What Putin Didn't Tell the American People

by Anna Neistat Dr. Anna Neistat, associate director for the Human Rights Watch. She works to investigate and expose human rights violations in crisis situations on a rapid-response basis. She has experience working in Haiti, Zimbabwe, Uzbekistan, Kyrgyzstan, Nepal, Sri Lanka, Armenia, Belarus, Israel, the Philippines and Kenya. Previously, as director of Human Rights Watch's Moscow office, Neistat worked on the conflict in Chechnya and other human rights problems in the former Soviet Union, and acted as Human Right Watch's spokesperson in the region. Before joining Human Rights Watch, Neistat worked for "Echo of Moscow," Russia's leading radio station, the Open Society Institute, and as a constitutional law researcher at Radcliffe Institute for Advanced Studies. Neistat holds an LL.M. degree from Harvard Law School, a J.D. and Ph.D. in law, and an M.S. in history and philology. 16.09.2013

It's not what Vladimir Putin's New York Times op-ed says that's so worrisome; it's what it doesn't say. As a Russian and as someone who has been to Syria multiple times since the beginning of the conflict to investigate war crimes and other violations, I would like to mention a few things Putin overlooked.

There is not a single mention in Putin's article, addressed to the American people, of the egregious crimes committed by the Syrian government and extensively documented by theUN Commission of Inquiry, local and international human rights groups, and numerous journalists: deliberate and indiscriminate killings of tens of thousands of civilians, executions, torture, enforced disappearances and arbitrary arrests. His op-ed also makes no mention of Russia's ongoing transfer of arms to Assad throughout the past two and a half years.

The Russian president strategically emphasizes the role of Islamic extremists in the Syrian conflict. Yes, many rebel groups have committed abuses and atrocities. Yet Putin fails to mention that it is the Syrian government that is responsible for shooting peaceful protesters (before the conflict even started) and detaining and torturing their leaders -- many of whom remain detained -- and that the continued failure of the international community to respond to atrocities in Syria allows crimes on all sides to continue unaddressed.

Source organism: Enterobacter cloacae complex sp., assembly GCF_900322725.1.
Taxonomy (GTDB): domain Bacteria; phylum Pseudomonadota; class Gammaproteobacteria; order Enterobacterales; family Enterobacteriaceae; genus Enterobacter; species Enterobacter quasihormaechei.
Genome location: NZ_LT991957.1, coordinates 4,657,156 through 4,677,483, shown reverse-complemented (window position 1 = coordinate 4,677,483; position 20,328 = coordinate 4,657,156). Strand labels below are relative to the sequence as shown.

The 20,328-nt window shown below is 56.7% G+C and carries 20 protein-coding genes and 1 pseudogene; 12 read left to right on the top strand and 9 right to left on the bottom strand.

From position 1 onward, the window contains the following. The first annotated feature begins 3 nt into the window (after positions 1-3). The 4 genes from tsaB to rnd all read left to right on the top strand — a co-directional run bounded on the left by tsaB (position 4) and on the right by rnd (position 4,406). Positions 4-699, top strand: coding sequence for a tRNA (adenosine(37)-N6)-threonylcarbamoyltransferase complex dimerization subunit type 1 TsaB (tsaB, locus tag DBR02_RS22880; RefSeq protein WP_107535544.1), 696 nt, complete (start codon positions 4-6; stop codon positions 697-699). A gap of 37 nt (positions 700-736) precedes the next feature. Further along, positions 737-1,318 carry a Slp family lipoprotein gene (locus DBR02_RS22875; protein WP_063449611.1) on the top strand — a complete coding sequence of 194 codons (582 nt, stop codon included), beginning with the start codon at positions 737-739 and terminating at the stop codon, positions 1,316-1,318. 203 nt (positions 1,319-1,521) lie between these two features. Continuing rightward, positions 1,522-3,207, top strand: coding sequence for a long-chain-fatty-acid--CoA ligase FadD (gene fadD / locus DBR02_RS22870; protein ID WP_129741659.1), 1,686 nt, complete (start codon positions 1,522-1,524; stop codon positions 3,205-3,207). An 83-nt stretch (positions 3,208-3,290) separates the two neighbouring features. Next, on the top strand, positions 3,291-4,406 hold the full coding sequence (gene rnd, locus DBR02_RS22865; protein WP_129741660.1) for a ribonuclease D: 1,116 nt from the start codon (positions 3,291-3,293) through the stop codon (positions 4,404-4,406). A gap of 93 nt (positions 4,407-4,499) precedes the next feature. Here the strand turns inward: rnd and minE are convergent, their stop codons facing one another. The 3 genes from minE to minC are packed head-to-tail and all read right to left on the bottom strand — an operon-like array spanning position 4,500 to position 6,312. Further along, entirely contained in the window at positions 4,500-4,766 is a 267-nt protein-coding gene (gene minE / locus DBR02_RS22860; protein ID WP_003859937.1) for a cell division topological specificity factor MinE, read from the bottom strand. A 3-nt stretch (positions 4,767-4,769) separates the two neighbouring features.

Putin's plea to use the United Nations Security Council to resolve the conflict sounds great, until you remember that, from the very start of this conflict, Russia has vetoed or blocked any Security Council action that may bring relief to Syria's civilians or bring perpetrators of abuses in Syria to account.

While Russia's proposal for international monitoring of Syria's chemical weapons is a welcome step, it will do nothing to bring justice to hundreds of victims of the latest attack, let alone to thousands of others, killed by conventional weapons. And when Putin squarely blames the opposition for the August 21 chemical attack -- against all available evidenceand without presenting a shred of his own evidence -- one can only wonder why Russia remains so vehemently opposed to referring Syria to the International Criminal Court, an action that would be fully in line with international law, which Putin seems so keen to uphold in his op-ed, and would enable an investigation into abuses by both sides of the conflict.

Finally, the sincerity of Putin's talk about democratic values and international law is hard to take seriously when back home his own government continues to throw activists in jail,threatens to close NGOs, and rubber-stamps draconian and discriminatory laws.

President Putin should give more credit to his audience: Russia will be judged by its actions, both on the international arena and domestically. So far, Russia has been a key obstacle to ending the suffering in Syria. A change towards a more constructive role would be welcome. But a compilation of half-truths and accusations is not the right way to signal such a change.

Originally posted on the Human Rights Watch web site, posted here with their kind permission.

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